Nice action shot of brake cleaner spraying, by the way.
Heh heh. Thanks. It's a balancing act, one hand on the SLR up close to my face (so I can't see except through the lens) and the other hand spraying in the 'general direction' to where I 'intended' to point it (while the Brakleen splatters all over the camera lens like in a bad dinosaur movie).

Here's a shot of the Brakleen aimed directly at the 'mouse-chewed' portion of the CCV return pipe which connects on one end to the "intake manifold" and on the other end to the "connecting line" (which itself, connects to the intake manifold and to the CCV).

Note: I think the realoem diagram has this insulated CCV "return pipe" positioned backward. The "return pipe" seems to connect in the rear of the engine (to the right in this picture) to the intake manifold; and it seems to connect in the front of the engine (to the left in this picture) to the CCV "connecting line" (which itself connects to the intake manifold on its upper end, and to the CCV itself on its lower end).



However, detailed debugging of the CCV is probably off topic for a spark plug DIY, I opened a separate thread (after searching for an existing thread of the same topic) specifically for testing the CCV over here:
- How to test the BMW E39 pressure-controlled crankcase ventilation system (CCV)?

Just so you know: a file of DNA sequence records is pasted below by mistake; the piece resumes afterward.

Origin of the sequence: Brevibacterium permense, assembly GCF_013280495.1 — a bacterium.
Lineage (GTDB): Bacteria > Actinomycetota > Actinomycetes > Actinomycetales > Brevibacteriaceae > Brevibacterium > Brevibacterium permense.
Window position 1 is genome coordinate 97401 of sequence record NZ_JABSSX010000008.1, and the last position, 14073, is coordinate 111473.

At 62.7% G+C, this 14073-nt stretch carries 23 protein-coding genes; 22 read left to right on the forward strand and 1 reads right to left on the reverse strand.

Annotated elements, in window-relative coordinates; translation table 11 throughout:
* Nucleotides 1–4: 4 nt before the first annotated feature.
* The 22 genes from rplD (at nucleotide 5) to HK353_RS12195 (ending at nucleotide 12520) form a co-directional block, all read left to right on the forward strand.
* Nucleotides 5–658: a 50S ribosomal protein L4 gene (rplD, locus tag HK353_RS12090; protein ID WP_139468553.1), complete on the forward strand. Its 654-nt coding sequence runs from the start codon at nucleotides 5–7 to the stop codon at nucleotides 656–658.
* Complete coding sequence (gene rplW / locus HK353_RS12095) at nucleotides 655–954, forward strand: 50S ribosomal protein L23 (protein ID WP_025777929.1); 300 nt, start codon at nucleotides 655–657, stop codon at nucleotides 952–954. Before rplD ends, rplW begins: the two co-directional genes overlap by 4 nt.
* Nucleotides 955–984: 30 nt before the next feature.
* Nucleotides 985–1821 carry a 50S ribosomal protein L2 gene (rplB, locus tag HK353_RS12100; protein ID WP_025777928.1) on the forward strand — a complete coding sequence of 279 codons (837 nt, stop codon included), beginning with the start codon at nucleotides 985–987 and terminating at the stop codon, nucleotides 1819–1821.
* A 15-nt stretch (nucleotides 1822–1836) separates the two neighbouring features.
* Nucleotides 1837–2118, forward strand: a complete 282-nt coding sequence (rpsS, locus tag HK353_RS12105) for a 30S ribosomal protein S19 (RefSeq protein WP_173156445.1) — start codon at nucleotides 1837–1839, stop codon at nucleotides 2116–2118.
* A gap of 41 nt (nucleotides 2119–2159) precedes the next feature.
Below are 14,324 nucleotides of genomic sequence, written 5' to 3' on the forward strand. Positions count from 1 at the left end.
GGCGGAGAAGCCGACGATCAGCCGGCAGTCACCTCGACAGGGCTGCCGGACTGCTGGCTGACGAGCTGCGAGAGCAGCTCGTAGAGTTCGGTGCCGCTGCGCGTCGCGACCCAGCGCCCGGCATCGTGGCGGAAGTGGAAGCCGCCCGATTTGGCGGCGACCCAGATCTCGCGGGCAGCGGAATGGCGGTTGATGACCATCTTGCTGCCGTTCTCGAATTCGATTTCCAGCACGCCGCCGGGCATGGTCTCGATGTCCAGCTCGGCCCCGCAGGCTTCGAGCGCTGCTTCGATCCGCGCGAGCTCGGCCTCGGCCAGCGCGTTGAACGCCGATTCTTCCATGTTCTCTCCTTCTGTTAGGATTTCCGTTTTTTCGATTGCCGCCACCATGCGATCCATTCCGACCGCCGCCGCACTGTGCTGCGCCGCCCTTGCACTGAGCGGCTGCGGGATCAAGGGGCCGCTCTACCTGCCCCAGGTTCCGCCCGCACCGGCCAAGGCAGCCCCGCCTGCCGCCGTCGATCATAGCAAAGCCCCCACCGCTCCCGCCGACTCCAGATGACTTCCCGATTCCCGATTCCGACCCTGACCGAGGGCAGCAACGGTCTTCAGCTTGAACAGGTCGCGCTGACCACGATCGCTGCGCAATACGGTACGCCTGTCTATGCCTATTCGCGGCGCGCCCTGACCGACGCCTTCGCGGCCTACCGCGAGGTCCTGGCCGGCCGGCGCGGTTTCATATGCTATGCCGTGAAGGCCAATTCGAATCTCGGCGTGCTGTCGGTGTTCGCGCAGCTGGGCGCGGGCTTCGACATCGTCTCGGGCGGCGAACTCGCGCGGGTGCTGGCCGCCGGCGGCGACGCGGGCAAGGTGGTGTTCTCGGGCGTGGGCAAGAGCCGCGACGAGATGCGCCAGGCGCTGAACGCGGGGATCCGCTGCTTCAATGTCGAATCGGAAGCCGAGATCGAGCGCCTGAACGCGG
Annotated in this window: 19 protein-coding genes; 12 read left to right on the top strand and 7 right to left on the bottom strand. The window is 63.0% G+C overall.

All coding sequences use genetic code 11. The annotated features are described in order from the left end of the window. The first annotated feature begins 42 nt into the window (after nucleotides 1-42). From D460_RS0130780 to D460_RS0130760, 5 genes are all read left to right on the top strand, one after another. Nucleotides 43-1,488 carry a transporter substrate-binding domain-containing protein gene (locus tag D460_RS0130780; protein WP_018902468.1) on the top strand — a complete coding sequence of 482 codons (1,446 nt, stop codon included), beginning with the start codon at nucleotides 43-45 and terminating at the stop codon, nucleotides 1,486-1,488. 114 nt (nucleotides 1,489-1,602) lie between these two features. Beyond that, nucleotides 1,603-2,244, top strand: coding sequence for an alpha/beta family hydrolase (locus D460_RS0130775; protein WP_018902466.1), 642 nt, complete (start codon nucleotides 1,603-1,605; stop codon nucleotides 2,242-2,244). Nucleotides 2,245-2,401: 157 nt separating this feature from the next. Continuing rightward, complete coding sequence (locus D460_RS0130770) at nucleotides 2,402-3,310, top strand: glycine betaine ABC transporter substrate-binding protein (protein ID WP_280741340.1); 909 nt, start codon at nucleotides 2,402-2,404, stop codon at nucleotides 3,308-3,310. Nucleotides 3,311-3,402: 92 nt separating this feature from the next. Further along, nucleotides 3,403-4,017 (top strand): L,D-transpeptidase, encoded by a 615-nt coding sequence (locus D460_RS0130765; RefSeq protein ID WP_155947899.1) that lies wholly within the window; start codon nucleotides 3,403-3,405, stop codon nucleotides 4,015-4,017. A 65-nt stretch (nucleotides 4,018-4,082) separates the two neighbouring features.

BTW, Rajaie apparently said the following regarding testing the CCV vacuum with a plastic baggy:
- E39 (1997 - 2003) > Cute little trick to diagnose blocked CCV system... (see post #4)

"The crankcase vent valve and 4 associate hoses fail and cause a vacuum leak. The valve gets stuck open and the hoses crack. These last 70-120k miles and usually fail 80-90k miles. Here are a couple diagnoses.
At warm idle, place a small plastic freezer storage bag on its side over the oil fill hole. If the bag sits on top or gets slightly sucked in, ~1", the valve is good. If the bag gets significantly sucked in the hole the valve is stuck open and bad. With the engine off and cold, carefully remove the hose at the valve cover front corner. Blow hard into the hole. You should hear oil bubbling in the oil pan. If you don't hear the bubbling the top or bottom hose is likely cracked. The bottom hose often breaks just below the valve connection. There can also be cracks in the other two hoses."